The European Investment Bank (EIB) could demand billions of euros in loans back from Volkswagen, if it determines that Europe’s largest carmaker misused the money to cheat on diesel emissions data.
Since 1990, the EIB has extended loans to VW worth some 4.6 billion euros ($5.2 billion) for the development of cleaner motors and production sites in South America.
In light of revelations that the German company had installed emissions test-defeating software in millions of diesel vehicles it sold in the United States and Europe, the EIB could ask for that money back, the bank’s chief, Werner Hoyer, told German daily Süddeutsche Zeitung in an interview published Monday.
“The EIB rules may have been violated, because we have to fulfill certain climate targets with our loans,” the paper quoted Hoyer as saying on the sidelines of an International Monetary Fund meeting in Lima, Peru.
‘Very thorough investigations’
Around 1.8 billion euros of the EIB’s loans to VW are still outstanding. Hoyer said the bank would conduct “very thorough investigations” to determine whether VW had used any of the funds for nefarious purposes.
Should that be the case, Hoyer said he and his colleagues at the EIB would “ask ourselves whether we have to demand loans back.”
The VW cheating scandal has shaken trust in Germany’s automobile industry and tarnished the country’s reputation for engineering prowess.
Conflicts of interest
Former VW CEO Martin Winterkorn stepped down last month, but he did not relinquish his other positions within the company, including one as chief executive of Porsche SE, the holding company owned by the Porsche and Piëch families that controls a major stake in Volkswagen.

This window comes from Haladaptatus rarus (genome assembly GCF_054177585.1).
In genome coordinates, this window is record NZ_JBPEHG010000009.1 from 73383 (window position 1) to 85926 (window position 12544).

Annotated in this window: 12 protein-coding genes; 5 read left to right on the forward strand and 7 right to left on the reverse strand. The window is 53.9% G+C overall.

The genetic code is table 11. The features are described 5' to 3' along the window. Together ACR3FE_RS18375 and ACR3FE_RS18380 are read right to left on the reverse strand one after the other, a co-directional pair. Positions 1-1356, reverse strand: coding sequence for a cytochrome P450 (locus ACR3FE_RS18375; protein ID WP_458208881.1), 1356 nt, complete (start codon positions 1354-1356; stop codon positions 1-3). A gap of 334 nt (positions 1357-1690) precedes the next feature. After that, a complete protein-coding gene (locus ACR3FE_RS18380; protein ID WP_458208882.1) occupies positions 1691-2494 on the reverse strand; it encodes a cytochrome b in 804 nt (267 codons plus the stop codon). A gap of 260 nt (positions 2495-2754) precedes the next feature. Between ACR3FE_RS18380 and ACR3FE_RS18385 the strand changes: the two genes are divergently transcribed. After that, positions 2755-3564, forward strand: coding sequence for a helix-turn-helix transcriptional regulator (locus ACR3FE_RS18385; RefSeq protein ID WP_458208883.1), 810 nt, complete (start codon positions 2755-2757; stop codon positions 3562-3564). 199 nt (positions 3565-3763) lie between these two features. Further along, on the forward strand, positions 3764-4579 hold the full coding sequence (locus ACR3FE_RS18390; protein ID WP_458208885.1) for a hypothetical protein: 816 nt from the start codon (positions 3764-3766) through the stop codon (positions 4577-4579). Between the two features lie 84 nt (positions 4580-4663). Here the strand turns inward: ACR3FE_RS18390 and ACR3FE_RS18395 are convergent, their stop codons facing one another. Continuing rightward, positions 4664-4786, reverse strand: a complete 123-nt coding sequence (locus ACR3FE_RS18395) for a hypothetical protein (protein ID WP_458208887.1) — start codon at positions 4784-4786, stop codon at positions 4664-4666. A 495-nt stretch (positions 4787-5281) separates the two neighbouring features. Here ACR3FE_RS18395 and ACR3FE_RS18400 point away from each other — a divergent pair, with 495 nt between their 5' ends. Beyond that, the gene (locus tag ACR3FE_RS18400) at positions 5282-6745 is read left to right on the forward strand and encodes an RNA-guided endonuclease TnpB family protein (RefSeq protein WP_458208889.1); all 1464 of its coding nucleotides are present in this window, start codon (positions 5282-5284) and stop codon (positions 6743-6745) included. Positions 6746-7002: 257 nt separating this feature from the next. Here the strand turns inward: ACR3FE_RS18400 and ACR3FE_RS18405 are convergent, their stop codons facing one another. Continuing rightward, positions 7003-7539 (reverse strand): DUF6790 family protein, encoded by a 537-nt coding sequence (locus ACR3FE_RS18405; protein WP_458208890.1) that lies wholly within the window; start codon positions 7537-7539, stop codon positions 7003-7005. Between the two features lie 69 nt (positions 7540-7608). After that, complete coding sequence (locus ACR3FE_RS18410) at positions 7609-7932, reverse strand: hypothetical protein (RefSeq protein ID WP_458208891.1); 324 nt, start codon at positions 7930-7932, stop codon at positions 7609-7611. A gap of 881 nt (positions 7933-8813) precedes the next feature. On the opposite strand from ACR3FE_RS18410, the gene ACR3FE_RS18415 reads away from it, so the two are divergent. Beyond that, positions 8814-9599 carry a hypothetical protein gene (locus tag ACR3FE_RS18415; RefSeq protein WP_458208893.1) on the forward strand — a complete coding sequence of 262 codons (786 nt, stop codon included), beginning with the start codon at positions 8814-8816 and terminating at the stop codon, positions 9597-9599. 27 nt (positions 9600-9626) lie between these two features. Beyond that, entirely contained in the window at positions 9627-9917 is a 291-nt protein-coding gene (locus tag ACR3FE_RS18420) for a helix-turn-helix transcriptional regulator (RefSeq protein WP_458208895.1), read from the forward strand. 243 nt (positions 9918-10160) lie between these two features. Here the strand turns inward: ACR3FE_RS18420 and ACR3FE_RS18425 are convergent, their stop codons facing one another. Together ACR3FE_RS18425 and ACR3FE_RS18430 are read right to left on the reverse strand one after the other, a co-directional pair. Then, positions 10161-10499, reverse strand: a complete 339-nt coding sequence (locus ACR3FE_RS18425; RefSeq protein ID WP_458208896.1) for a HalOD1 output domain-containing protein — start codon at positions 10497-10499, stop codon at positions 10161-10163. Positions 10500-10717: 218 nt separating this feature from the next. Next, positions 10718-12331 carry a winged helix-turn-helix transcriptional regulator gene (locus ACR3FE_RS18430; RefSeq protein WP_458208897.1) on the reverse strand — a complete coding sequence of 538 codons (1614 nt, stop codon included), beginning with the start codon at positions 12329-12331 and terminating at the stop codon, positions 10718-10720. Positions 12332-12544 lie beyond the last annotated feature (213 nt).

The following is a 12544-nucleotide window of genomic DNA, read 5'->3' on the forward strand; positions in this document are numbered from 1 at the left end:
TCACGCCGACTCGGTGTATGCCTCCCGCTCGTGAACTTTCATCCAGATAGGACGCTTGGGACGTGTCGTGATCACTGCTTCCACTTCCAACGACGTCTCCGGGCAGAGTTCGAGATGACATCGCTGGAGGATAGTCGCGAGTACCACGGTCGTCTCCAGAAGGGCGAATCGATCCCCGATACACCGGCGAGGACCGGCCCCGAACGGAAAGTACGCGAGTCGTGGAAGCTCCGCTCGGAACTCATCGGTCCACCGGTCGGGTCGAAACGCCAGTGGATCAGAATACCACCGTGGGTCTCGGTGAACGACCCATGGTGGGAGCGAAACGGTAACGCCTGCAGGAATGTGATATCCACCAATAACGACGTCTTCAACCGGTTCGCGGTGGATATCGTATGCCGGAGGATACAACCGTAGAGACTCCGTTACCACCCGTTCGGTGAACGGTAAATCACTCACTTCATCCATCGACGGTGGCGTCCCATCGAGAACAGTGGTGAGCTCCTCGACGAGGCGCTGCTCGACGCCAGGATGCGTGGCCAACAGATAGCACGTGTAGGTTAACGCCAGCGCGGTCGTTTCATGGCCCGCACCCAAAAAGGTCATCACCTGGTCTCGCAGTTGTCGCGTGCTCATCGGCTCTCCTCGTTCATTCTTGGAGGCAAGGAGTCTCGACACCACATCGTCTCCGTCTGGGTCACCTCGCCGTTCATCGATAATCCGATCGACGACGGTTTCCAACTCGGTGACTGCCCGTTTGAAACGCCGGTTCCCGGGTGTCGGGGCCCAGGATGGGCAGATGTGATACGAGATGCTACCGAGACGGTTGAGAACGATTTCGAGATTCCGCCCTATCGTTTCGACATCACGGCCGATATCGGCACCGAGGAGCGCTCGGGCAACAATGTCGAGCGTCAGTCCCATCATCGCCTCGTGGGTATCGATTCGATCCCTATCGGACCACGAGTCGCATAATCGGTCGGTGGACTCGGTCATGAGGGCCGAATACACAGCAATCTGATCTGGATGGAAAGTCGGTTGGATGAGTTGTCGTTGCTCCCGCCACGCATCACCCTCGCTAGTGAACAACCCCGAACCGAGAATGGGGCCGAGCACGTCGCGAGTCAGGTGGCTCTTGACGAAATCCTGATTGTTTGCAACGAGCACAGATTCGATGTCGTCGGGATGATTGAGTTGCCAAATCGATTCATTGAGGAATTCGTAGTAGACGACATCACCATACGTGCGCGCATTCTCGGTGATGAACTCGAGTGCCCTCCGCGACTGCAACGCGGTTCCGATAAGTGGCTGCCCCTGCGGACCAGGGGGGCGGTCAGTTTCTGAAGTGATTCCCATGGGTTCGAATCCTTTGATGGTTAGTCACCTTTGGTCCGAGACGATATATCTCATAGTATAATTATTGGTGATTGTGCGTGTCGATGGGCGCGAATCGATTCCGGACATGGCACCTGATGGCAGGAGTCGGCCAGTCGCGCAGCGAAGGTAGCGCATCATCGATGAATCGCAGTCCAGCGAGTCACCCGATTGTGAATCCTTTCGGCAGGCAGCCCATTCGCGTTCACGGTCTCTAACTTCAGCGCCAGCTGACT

But now Winterkorn could resign from these other positions as well, according to information from “Süddeutsche Zeitung” and German TV stations NDR and WDR.
Winterkorn’s successor at VW, Matthias Müller, also works at Porsche SE as head of strategy and business development, and is thus Winterkorn’s subordinate. VW has so far said it was up to the supervisory boards of the companies in question to decide whether Winterkorn’s involvement represented a conflict of interest.
“Süddeutsche Zeitung”, NDR and WDR reported that Winterkorn had analyzed his situation and decided to step down from all of his remaining posts, which also include the chairman of VW’s luxury brand Audi, its trucks division Scania and the group’s Truck & Bus holding.
cjc/hg (Reuters, AFP, dpa)